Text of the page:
Book Rev iew: Aimless Love

Book Rev iew: Aimless Love

Notes to a Friend on Billy Collins’s Aimless Love
(Found in some old emails)

I like the simplicity of his poems and the observations behind them.

He finds “The Moment” in everyday things and occurrences. For instance, a bird perched on a No Wake sign (Returning The Pencil to its Tray, page 169), a man in a Chinese restaurant, a boy shouting at a statue.

He translates these to us without complicating them:

Titles — Are clean. No puzzles to solve. Give clear direction where we’re going or at least where we might end up.

Wording— He doesn’t trip readers up in $5 words. His choice of wording is natural and smooth, like the way wood feels after its been sanded with the 220 grit.

Syllables— In addition to “everyday” words (for the most part), he steers clear of too many words bringing more than 2, 3, 4 syllables to the rhythm and cadence. Avoids that sound you get after a long stretch of highway so smooth you fall asleep and stray onto a grooved shoulder with its sudden alarming “ritititititit” wake up call.

Visual presentation — He breaks his poems down into manageable segments that tell the reader’s eyes “don’t sweat it, bro, you won’t need a rope to crawl out of this hole.” In many cases, he just goes three lines then space then three lines then space and so on. Never more than 5 – 8 lines. If he goes longer, for instance in Drawing You From Memory (page 161) it’s because the poem demands it —in this case has a “before” and “after” regarding the reunion of a couple that’s been apart. (By the way, did he mean “little whore” literally? A woman? A poem?)

Story Arch — (Never thought you’d hear me use those words, did you?)  He writes as a storyteller would —with a clear beginning and end, but also in an approach of “This must be told first so that this can be told later.” Try using bullets to outline some of his poems sometime.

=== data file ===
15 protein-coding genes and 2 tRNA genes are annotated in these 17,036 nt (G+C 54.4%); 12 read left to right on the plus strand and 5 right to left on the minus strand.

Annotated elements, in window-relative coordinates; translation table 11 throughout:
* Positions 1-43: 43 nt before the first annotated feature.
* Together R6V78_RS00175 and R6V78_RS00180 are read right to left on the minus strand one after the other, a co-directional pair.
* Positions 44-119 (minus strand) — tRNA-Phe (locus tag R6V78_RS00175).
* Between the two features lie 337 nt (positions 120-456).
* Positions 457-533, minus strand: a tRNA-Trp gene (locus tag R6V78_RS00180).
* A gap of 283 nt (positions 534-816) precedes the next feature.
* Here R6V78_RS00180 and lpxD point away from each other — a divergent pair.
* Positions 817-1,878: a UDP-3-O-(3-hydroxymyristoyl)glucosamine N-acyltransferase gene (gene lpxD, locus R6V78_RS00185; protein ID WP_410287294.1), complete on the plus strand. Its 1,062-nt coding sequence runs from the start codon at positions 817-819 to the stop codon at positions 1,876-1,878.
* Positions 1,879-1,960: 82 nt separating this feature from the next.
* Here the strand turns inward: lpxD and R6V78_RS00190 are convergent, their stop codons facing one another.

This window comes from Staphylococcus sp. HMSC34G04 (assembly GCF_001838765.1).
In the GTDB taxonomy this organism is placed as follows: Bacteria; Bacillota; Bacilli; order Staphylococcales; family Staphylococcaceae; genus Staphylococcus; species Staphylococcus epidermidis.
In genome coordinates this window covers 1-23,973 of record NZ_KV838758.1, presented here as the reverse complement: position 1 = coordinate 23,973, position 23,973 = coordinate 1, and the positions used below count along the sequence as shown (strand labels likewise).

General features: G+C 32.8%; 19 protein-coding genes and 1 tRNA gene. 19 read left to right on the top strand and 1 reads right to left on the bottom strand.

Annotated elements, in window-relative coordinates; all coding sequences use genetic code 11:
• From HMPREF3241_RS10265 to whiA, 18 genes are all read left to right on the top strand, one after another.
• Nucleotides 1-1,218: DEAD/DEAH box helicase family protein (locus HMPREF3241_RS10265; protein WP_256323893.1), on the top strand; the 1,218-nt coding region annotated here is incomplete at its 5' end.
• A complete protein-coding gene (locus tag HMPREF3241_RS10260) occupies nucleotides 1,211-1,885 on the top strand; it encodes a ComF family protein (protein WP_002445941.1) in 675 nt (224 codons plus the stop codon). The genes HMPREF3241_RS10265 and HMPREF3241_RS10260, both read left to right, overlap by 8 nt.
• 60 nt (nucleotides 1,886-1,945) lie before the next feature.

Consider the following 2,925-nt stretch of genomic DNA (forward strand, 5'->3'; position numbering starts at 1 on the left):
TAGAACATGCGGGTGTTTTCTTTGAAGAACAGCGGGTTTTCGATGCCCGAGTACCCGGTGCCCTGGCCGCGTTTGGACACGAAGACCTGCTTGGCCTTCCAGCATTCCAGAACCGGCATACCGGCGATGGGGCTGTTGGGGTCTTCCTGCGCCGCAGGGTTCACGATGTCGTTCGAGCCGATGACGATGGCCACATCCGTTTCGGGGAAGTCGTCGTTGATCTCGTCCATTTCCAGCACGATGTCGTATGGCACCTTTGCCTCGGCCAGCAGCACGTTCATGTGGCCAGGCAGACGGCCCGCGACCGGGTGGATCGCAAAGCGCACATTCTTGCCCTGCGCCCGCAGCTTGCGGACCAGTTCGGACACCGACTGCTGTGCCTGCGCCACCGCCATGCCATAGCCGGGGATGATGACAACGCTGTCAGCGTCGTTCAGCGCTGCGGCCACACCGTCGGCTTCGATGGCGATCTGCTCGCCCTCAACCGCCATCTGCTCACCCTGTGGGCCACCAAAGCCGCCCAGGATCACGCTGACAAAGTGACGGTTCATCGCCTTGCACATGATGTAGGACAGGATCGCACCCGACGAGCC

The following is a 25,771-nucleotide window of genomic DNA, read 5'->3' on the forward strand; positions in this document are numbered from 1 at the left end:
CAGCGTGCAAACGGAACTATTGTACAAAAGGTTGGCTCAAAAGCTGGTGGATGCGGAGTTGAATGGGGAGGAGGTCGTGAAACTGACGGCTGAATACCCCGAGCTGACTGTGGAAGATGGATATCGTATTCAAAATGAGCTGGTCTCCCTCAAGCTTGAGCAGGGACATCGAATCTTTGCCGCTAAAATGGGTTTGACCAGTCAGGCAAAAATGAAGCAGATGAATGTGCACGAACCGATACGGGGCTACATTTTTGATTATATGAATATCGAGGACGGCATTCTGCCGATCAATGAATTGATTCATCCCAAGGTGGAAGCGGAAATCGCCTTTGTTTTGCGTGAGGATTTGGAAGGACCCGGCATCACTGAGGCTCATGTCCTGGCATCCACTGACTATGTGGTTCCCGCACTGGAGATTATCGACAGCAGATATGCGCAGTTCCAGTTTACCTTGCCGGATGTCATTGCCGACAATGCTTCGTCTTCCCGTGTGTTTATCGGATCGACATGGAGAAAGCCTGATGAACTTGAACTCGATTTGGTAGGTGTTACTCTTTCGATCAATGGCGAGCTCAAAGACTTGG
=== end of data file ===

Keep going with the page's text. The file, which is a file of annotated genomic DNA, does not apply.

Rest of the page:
Lean & Mean— He’s very good about including “just the facts ma’am”.  Try taking deleting a line here or there and see what’s lost. The put it back in to see what’s gained, what purpose it served relative either to the other lines immediately surrounding it or to where the poem ends.

Tapestry — His poems have good texture, meaning the images go together yet aren’t all of the same type. Within a given poem you’ll find kindness, cynicism, intellect, humor. But never too much or one or too little of another. It all goes together in a sum of the parts sort of way.

Body of Work— Reading the Table of Contents gives you a good idea of what this guy is about. His titles are friendly and unassuming. There’s a few requiring higher education but most come off as accessible and hospitable to “Everyman” (I.e. We The People). Just about anybody could find this book on a bus seat, pick it, look inside, and want to see more.

            Thanks, man, for lending it to me. I got a lot from it. Now I am going out to stack some stones.

                        — Tim

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